Skip to main content

'Betfair king' gets five years in the clink

The conman portraying himself as the 'Betfair king' finally got his come-uppance yesterday, five years' gaol.

'King of Betfair' jailed for conning friends out of £400,000

A gambler who boasted of being the “King of Betfair” after convincing family friends to sink £400,000 into his bogus betting system was jailed for five years today.

Elliott Short, 26, used a chauffeur-driven Mercedes, stayed in upmarket hotels and was a regular at London nightclubs. Short also jetted off on holidays around the globe and spent thousands of pounds on designer clothes from Harrods.

He even managed to dupe the News of the World into running a story about his apparent success, convincing reporters he had netted more than £21 million from his system.


More history on the story below.

'Betfair king' turns out to be just another conman

News of the World caught out by deluded 'Betfair millionaire'

If it sounds to be good to be true, it ALWAYS is. Making a regular profit from wagering is hard work, anyone that tells you otherwise is a bullshit artist.

Comments

Popular posts from this blog

It's all gone Pete Tong at Betfair!

The Christmas Hurdle from Leopardstown, a good Grade 2 race during the holiday period. But now it will go into history as the race which brought Betfair down. Over £21m at odds of 29 available on Voler La Vedette in-running - that's a potential liability of over £500m. You might think that's a bit suspicious, something's fishy, especially with the horse starting at a Betfair SP of 2.96. Well, this wasn't a horse being stopped by a jockey either - the bloody horse won! Look at what was matched at 29. Split that in half and multiply by 28 for the actual liability for the layer(s). (Matched amounts always shown as double the backers' stake, never counts the layers' risk). There's no way a Betfair client would have £600m+ in their account. Maybe £20 or even £50m from the massive syndicates who regard(ed) Betfair as safer than any bank, but not £600m. So the error has to be something technical. However, rumour has it, a helpdesk reply (not gospel, natur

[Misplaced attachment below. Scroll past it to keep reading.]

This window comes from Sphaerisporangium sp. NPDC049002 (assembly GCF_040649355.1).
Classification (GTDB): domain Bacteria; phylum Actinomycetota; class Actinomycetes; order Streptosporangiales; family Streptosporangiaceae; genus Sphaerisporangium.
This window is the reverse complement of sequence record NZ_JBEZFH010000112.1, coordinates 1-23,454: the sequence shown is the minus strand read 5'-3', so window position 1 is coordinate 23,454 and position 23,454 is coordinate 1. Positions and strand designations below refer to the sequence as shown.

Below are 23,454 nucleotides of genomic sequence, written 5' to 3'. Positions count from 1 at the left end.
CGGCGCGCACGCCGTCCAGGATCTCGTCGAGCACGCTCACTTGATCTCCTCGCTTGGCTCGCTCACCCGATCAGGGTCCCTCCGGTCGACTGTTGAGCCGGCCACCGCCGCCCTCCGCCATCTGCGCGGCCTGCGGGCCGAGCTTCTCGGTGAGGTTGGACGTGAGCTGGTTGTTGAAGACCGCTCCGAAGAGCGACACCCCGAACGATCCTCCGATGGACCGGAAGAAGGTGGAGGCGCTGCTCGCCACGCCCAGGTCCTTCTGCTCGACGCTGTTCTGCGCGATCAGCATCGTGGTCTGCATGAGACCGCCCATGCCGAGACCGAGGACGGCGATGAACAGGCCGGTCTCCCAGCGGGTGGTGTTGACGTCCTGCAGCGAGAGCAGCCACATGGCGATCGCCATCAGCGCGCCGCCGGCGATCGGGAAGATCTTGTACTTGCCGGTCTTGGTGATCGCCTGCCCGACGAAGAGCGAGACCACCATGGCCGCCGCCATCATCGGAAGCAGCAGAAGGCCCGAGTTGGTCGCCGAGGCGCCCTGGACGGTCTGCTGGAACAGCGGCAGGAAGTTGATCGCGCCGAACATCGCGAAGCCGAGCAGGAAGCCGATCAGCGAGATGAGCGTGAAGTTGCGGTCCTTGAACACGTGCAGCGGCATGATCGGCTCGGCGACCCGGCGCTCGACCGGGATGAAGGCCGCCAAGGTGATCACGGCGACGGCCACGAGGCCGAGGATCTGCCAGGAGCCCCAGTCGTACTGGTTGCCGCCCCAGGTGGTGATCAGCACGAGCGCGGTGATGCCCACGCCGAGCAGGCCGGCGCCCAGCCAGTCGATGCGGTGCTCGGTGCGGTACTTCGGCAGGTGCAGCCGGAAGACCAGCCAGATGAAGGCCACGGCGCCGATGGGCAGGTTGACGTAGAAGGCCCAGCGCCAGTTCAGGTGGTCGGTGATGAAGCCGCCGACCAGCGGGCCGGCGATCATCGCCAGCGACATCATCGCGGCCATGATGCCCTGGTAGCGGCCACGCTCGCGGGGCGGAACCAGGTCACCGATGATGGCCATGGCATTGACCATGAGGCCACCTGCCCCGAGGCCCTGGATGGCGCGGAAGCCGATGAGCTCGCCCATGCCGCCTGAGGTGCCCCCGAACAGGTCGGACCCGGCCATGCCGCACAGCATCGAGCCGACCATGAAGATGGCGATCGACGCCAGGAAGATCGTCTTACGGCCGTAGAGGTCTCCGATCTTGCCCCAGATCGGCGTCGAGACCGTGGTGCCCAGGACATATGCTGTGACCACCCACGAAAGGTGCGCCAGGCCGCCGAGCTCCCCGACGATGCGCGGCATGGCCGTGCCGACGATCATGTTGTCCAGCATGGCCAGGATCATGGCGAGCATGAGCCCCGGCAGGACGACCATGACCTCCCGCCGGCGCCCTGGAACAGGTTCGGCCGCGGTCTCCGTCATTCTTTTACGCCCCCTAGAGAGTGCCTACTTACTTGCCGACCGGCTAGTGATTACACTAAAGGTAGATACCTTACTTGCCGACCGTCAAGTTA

What shits me about match-fixing 'journalism'.

The anti-wagering media bandwagon has dozens of new members this week, all weighing in an industry they have absolutely no idea about. I'm all for getting the betting industry into the mainstream but it shits me no end when they roll out reports and celebrities who simply don't have a clue what they are talking about and don't bother to check basic facts which key arguments in their story. If this was the financial industry, making errors like this would have them in all sorts of trouble, but the same level of regulation doesn't apply because finance stock markets are supposedly all legitimate and serious, whereas sports betting is just a bit of fun for people who can never win in the long-term... according to the media. This week we have seen the sting by the Telegraph which, on the face of it, looks to be a tremendous piece of investigative work into fixing in English football. But the headlines around it are over-sensationalised yet again. Delroy Facey, a former pla

lay the field - my favourite racing strategy

Dabbling with laying the field in-running at various prices today, not just one price, but several in the same race. Got several matched in the previous race at Brighton, then this race came along at Nottingham. Such a long straight at Nottingham makes punters often over-react and think the finish line is closer than it actually is. As you can see by the number of bets matched, there was plenty of volatility in this in-play market. It's rare you'll get a complete wipe-out with one horse getting matched at all levels, but it can happen, so don't give yourself too much risk...